Chicago Bulls 96, San Antonio Spurs 86: What Did We Learn?

Maybe we shouldn’t get excited about a win over a team missing four of its best six players, as the San Antonio Spurs were last night, especially with the Chicago Bulls operating at what passes for full strength with Derrick Rose out of action. But then again, the Spurs are notorious — not unlike the Bulls, really — for soldiering on regardless of how many guys are out. Besides, they’re the defending Western Conference champions and came within 28 seconds of winning the title (sorry) and the game was in San Antonio, so whatever.

Anyway, let’s get to what we learned:

1. Joakim Noah makes everything better.

The difference between a Bulls team sans Noah and a Bulls team with Noah is striking and more than a bit concerning. For all that Noah was a game-time decision last night, he sure played like his usual self, slapping up 10/10/8 with 4 blocks in 39 minutes. If you really want to get upset about his minutes total, I won’t stop you, but the fact is that Noah sat down to close the first quarter and to start the second, and the Bulls’ offense essentially died. They went from up 9 late in the first to down 7 in the second after the Spurs rolled off a 19-3 run over 8 minutes.

But then Kirk Hinrich sat down and Noah came back, and suddenly the Bulls ripped off a 12-0 run of their own to close the first half. (More on Captain Kirk in a minute.) Noah is the hub of the Bulls’ offense these days, and the stark contrast between the effectiveness of the offense from Monday, sans Noah, to last night with him is hard to overstate.

2. Let’s make Kirk’s status as DJ Augustin’s backup permanent.

I’m honestly not sure whether DJ started last night because Tom Thibodeau wanted to ease Kirk back in after he missed the past several games, but this should continue to be a thing. Augustin has earned his spot as a starter, and even with a rough shooting night — just 6/17 from the field — DJ still posted the highest +/- of anyone on the team at +22. Kirk was -14, even with a strong performance in the fourth quarter. Single-game, individual +/- isn’t generally the most reliable statistic around, but in this case it backs up the eye test pretty well. As I sort of mentioned above, the tragic death of the Bulls’ offense late in the first quarter and early in the second coincided with Noah’s absence as well as Kirk’s presence.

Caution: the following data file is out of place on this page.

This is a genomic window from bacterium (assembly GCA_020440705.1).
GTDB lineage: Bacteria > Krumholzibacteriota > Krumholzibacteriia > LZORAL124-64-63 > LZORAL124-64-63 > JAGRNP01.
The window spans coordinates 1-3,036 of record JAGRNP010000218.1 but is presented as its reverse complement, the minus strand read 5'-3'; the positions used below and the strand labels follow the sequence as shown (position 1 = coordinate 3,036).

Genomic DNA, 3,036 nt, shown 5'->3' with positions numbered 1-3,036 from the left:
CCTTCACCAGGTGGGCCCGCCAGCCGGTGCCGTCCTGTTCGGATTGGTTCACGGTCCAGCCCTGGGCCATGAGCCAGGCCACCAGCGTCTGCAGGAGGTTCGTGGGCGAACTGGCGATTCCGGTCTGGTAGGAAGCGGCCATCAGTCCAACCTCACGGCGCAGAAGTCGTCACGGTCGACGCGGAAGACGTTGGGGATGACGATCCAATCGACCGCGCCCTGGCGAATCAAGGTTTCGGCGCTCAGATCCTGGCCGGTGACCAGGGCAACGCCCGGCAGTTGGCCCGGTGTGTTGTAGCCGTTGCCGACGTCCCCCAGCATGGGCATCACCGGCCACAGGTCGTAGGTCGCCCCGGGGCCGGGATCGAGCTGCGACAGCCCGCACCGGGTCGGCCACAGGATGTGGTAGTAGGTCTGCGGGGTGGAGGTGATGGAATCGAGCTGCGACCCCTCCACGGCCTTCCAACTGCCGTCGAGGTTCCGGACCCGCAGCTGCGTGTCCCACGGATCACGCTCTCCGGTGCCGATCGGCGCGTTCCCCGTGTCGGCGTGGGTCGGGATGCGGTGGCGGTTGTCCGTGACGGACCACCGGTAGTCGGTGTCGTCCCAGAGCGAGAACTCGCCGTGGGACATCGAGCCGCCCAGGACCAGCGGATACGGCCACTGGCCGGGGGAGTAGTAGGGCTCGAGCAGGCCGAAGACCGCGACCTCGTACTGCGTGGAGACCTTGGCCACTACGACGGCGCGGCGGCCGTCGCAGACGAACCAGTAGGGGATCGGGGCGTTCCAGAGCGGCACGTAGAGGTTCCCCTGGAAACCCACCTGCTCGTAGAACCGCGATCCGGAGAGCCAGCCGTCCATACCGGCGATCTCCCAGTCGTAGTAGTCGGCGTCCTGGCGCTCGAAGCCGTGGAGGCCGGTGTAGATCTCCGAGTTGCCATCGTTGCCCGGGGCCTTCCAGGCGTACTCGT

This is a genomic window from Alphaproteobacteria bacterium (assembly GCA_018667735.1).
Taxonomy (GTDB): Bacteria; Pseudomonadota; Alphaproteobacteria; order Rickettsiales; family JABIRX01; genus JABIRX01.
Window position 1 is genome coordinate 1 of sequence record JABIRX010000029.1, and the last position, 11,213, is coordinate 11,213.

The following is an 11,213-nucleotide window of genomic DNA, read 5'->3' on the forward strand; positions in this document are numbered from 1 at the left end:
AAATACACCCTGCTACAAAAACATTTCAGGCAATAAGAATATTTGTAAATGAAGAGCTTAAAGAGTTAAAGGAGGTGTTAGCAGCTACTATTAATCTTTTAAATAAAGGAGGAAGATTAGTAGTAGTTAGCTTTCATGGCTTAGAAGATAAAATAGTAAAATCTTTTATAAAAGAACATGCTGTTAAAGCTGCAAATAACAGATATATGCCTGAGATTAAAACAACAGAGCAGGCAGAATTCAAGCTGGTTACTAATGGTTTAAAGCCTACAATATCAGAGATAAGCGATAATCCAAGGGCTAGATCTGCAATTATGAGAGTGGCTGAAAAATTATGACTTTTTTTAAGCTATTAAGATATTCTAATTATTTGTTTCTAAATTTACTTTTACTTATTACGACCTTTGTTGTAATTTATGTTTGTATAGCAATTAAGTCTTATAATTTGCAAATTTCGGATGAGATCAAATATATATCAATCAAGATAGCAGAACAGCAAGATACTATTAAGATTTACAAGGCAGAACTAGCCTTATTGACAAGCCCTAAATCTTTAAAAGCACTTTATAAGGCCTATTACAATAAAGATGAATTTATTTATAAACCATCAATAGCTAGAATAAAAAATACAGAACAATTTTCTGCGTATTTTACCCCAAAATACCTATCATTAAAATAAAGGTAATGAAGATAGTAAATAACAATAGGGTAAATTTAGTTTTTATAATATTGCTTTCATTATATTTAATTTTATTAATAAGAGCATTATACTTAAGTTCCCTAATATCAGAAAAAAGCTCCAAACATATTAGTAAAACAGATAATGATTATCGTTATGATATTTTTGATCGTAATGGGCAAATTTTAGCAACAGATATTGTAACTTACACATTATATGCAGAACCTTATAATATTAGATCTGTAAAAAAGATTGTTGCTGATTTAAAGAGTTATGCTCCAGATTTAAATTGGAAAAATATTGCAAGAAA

Speaking of Kirk…

3. Kirk Hinrich >>>>>>>>>>>>>>>>>>>>>>>> Mike James

I’m not a big Kirk fan, as you probably know, but Mike James is awful while Kirk is below average. As long as DJ’s the starter, I will be more than content with Kirk as the backup. Though it would be nice if Thibs would stop playing Kirk at the two so much.

4. 2012-13 Jimmy Butler is back!

Jimmy had his best game in quite a while last night, once again flashing the efficient offensive game that made me fall in love with him last season. He scored 19 points on 7/11 from the field and 4/5 from the free throw line, adding 4 rebounds, 3 steals and 2 blocks for good measure. He also had to check Tony Parker for most of the game, making him work for his 20 points and 6 assists.

My speculation has been that Jimmy’s horrific shooting of late has stemmed from continued discomfort from his turf toe. To me, it stands to reason that a toe injury would make jumping more difficult, which would make it hard to keep one’s jump shot consistent. Furthermore, Jimmy’s lift had seemed lacking, which would help explain why he’s had trouble finishing at the rim. But last night, the jumper was there, and the lift was back, as evidenced by this dunk, which would fit in perfectly with any 2012-13 highlight reel.

That’s all I got. The Bulls have tonight off, then they’ll take on the New Orleans Pelicans in the second of a six-game western road trip on Saturday.

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